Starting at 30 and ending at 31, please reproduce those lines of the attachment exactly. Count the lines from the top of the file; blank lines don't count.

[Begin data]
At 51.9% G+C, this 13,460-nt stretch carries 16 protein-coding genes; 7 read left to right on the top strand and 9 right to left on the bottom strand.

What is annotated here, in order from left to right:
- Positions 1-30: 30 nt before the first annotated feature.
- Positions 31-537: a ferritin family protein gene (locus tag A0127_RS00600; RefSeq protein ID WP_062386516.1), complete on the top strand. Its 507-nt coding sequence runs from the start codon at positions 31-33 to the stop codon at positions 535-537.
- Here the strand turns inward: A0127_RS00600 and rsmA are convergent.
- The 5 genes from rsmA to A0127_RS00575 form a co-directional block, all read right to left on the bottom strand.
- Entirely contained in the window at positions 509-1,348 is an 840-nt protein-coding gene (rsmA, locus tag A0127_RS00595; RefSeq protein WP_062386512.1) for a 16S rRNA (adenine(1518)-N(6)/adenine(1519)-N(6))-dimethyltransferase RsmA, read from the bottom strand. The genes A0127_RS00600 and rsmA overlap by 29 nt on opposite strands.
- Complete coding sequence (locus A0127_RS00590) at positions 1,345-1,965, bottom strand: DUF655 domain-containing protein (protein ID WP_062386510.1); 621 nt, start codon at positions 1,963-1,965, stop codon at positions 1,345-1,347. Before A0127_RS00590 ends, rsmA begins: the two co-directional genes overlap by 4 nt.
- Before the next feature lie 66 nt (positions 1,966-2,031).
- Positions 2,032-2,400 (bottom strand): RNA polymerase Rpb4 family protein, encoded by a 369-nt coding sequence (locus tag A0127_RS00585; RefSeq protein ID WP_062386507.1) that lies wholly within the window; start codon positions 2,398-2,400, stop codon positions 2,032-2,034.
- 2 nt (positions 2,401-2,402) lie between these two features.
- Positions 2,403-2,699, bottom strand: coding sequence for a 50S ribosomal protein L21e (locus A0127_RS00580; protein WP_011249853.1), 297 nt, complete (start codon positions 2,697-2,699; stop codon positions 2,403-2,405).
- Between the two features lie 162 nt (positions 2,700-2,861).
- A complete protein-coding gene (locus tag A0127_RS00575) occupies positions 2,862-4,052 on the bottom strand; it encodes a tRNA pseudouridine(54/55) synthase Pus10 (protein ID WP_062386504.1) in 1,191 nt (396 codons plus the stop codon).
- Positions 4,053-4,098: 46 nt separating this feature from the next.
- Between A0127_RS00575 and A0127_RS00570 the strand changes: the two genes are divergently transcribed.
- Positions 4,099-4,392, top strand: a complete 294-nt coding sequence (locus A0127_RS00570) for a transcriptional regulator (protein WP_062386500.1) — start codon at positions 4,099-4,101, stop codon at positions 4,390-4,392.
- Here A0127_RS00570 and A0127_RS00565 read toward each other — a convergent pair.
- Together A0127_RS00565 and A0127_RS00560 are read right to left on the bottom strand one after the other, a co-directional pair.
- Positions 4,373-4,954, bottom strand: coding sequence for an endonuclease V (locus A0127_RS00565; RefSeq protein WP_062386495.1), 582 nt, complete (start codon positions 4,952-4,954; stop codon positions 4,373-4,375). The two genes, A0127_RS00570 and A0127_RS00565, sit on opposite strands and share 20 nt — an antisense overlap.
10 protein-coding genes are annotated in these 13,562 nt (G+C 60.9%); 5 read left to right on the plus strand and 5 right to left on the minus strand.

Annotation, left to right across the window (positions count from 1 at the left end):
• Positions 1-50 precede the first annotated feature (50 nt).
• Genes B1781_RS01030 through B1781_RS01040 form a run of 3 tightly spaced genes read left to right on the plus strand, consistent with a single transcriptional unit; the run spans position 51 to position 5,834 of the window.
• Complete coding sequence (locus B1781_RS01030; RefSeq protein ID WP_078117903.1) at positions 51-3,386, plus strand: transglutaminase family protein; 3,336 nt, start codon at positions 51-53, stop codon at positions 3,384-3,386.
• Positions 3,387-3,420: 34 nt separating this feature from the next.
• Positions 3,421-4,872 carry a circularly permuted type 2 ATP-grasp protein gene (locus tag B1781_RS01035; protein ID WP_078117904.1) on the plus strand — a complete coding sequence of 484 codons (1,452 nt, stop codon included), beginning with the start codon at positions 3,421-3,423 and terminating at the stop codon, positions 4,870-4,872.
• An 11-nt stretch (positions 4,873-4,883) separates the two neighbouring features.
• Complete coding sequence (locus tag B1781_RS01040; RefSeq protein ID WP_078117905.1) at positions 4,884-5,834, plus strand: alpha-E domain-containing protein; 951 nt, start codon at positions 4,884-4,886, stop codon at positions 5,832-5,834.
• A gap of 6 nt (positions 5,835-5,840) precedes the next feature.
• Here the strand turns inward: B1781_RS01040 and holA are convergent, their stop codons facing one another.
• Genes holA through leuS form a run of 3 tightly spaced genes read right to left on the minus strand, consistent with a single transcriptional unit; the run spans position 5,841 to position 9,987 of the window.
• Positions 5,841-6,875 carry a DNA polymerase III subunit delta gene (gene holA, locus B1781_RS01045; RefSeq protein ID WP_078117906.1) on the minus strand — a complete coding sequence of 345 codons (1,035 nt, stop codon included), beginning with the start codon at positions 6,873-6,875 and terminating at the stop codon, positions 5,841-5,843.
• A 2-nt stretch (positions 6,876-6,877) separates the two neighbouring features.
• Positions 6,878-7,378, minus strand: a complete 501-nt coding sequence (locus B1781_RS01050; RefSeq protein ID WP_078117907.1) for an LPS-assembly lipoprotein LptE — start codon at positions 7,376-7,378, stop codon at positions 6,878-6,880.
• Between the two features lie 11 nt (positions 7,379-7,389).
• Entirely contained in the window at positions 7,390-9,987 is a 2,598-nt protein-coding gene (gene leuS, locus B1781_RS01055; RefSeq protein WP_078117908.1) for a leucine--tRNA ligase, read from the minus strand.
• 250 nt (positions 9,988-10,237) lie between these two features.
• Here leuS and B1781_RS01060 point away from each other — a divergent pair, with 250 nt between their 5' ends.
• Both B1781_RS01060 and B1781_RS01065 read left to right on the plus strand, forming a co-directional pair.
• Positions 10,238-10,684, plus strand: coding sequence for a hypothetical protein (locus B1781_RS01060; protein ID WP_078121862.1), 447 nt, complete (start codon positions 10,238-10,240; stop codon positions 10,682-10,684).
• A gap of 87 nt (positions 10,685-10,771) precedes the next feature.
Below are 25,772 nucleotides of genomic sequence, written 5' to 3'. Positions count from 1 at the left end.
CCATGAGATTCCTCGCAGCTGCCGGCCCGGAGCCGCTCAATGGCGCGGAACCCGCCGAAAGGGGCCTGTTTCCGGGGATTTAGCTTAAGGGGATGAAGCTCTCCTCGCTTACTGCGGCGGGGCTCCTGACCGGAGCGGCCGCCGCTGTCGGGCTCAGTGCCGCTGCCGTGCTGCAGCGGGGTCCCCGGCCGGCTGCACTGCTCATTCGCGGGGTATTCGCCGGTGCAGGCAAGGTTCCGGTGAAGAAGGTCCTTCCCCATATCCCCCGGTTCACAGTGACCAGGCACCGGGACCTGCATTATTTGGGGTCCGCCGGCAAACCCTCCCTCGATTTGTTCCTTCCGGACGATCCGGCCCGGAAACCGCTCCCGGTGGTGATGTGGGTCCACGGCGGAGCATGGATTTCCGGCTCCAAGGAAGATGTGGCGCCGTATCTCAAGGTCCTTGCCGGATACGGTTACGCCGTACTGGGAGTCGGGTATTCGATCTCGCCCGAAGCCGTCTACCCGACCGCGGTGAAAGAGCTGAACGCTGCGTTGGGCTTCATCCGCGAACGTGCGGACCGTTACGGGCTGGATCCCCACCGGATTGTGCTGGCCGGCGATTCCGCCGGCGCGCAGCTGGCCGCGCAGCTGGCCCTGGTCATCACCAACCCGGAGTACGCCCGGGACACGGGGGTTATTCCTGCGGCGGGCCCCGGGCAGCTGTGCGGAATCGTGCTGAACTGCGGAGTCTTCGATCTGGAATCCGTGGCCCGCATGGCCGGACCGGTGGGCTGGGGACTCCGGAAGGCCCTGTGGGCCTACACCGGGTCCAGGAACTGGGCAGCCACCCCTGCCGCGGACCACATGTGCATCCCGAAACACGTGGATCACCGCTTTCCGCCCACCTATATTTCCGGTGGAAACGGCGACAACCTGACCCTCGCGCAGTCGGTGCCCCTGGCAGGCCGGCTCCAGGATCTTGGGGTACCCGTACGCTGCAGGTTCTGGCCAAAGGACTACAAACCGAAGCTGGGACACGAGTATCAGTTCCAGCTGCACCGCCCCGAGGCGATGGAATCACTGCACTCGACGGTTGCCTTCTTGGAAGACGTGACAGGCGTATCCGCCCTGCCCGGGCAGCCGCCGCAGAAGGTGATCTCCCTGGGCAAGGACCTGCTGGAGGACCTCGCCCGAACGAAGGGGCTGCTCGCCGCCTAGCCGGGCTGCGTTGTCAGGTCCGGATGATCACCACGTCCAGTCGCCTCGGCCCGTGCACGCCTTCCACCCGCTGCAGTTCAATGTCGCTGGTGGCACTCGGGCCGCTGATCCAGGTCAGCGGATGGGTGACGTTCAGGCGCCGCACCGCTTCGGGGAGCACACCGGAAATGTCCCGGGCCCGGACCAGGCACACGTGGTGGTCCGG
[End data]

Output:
• A gap of 6 nt (positions 5,835-5,840) precedes the next feature.
• Here the strand turns inward: B1781_RS01040 and holA are convergent, their stop codons facing one another.